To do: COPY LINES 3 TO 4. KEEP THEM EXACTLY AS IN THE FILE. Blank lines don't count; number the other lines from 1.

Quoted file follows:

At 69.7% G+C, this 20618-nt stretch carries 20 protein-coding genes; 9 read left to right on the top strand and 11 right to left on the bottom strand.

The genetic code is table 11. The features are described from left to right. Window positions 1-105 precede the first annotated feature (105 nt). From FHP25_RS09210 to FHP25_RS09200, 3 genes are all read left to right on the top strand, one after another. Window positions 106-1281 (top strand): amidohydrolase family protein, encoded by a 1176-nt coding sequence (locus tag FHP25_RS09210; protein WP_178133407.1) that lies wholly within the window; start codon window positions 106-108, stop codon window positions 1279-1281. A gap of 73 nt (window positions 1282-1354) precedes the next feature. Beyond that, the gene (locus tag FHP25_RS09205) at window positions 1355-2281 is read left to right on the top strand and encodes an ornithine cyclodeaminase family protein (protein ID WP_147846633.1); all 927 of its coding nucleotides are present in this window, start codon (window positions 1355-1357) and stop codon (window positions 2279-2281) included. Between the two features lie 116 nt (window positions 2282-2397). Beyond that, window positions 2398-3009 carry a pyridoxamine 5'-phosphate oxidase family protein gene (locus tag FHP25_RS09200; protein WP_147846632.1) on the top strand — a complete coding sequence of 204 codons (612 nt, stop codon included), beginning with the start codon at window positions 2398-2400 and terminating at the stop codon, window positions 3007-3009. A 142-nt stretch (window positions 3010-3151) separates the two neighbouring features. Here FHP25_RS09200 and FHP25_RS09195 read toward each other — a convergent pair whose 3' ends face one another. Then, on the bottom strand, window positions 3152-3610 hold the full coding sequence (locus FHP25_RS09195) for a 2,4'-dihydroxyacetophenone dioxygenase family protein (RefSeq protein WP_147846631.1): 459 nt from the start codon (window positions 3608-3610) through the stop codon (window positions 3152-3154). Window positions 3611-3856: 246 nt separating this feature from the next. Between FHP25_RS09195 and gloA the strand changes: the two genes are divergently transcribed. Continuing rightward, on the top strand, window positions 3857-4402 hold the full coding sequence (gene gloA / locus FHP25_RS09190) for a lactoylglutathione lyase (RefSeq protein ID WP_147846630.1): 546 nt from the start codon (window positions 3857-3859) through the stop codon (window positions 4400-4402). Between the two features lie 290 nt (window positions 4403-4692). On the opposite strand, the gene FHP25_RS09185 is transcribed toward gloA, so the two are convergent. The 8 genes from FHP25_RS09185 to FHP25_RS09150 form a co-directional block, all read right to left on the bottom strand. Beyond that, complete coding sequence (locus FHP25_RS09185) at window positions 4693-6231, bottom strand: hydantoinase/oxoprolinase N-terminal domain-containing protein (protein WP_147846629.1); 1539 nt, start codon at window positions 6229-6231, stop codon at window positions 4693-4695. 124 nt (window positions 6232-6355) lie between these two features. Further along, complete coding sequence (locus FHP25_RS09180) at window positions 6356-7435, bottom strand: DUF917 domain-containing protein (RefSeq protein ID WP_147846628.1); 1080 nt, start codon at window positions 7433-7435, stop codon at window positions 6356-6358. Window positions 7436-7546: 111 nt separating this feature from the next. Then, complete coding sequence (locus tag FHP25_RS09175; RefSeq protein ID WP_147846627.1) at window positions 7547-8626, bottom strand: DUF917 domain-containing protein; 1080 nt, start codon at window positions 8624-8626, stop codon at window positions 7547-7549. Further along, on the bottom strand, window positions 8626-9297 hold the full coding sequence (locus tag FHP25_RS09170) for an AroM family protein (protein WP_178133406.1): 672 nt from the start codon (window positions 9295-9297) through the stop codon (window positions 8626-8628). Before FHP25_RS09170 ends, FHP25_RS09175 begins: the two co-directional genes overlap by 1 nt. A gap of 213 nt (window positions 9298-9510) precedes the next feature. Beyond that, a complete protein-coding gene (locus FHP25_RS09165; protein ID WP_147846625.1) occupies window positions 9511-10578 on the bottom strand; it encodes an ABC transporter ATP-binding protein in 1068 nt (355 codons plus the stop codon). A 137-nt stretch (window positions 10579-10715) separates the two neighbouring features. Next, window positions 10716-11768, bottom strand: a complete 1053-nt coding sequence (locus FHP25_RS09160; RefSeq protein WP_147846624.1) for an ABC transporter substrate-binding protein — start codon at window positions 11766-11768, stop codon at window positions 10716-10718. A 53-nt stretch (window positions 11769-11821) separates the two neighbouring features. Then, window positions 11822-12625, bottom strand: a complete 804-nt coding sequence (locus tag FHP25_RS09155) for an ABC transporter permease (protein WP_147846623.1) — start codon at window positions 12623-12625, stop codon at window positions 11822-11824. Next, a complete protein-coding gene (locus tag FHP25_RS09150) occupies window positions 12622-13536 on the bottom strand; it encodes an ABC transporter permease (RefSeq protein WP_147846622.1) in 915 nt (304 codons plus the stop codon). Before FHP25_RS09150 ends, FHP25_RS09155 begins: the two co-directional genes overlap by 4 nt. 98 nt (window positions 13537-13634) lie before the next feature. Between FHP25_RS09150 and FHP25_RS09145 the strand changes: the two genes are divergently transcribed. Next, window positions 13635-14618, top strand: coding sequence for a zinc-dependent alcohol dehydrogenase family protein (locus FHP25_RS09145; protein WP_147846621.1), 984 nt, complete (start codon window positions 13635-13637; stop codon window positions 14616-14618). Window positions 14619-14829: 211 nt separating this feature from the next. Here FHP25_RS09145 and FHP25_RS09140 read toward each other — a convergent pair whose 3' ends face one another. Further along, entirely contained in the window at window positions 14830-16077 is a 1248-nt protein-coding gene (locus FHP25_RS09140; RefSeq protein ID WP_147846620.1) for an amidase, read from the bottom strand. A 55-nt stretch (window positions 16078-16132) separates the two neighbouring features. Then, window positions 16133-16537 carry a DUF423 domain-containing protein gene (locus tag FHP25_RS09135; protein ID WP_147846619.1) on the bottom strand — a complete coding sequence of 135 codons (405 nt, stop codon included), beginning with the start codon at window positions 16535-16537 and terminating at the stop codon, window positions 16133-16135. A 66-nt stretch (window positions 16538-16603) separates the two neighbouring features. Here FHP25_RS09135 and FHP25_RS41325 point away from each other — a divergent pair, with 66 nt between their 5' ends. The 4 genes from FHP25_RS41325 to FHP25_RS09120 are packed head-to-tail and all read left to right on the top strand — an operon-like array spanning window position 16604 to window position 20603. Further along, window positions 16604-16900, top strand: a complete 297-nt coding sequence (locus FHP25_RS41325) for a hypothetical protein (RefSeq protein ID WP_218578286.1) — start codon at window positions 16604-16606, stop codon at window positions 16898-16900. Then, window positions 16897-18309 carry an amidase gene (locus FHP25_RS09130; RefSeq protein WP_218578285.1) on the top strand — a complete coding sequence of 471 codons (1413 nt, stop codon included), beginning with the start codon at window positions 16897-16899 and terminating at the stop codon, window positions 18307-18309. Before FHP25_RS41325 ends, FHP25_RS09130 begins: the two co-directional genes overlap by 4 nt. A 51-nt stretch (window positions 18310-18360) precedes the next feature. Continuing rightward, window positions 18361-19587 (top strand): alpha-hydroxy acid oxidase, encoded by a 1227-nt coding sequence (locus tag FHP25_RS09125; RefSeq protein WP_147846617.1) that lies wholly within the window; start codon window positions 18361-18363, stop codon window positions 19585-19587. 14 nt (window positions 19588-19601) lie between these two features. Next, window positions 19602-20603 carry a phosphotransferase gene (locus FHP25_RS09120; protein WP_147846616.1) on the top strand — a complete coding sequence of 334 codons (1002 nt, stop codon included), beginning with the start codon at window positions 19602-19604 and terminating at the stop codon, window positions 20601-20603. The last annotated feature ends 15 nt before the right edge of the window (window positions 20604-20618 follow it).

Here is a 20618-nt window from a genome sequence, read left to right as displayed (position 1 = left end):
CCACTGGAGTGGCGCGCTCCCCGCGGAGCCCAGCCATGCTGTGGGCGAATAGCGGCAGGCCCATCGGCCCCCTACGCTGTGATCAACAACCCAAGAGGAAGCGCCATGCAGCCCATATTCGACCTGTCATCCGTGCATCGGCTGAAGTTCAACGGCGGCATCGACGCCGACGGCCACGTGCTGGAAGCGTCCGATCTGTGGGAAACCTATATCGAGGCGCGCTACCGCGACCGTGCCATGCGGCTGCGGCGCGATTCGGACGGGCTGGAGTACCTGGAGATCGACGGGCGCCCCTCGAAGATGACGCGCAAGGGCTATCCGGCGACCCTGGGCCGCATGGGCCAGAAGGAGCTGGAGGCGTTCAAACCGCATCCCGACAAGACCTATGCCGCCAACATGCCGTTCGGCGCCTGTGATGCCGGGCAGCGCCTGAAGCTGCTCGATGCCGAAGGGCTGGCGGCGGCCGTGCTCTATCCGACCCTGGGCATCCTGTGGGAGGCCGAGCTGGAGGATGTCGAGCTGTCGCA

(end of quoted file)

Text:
Here is a 20618-nt window from a genome sequence, read left to right as displayed (position 1 = left end):
CCACTGGAGTGGCGCGCTCCCCGCGGAGCCCAGCCATGCTGTGGGCGAATAGCGGCAGGCCCATCGGCCCCCTACGCTGTGATCAACAACCCAAGAGGAAGCGCCATGCAGCCCATATTCGACCTGTCATCCGTGCATCGGCTGAAGTTCAACGGCGGCATCGACGCCGACGGCCACGTGCTGGAAGCGTCCGATCTGTGGGAAACCTATATCGAGGCGCGCTACCGCGACCGTGCCATGCGGCTGCGGCGCGATTCGGACGGGCTGGAGTACCTGGAGATCGACGGGCGCCCCTCGAAGATGACGCGCAAGGGCTATCCGGCGACCCTGGGCCGCATGGGCCAGAAGGAGCTGGAGGCGTTCAAACCGCATCCCGACAAGACCTATGCCGCCAACATGCCGTTCGGCGCCTGTGATGCCGGGCAGCGCCTGAAGCTGCTCGATGCCGAAGGGCTGGCGGCGGCCGTGCTCTATCCGACCCTGGGCATCCTGTGGGAGGCCGAGCTGGAGGATGTCGAGCTGTCGCA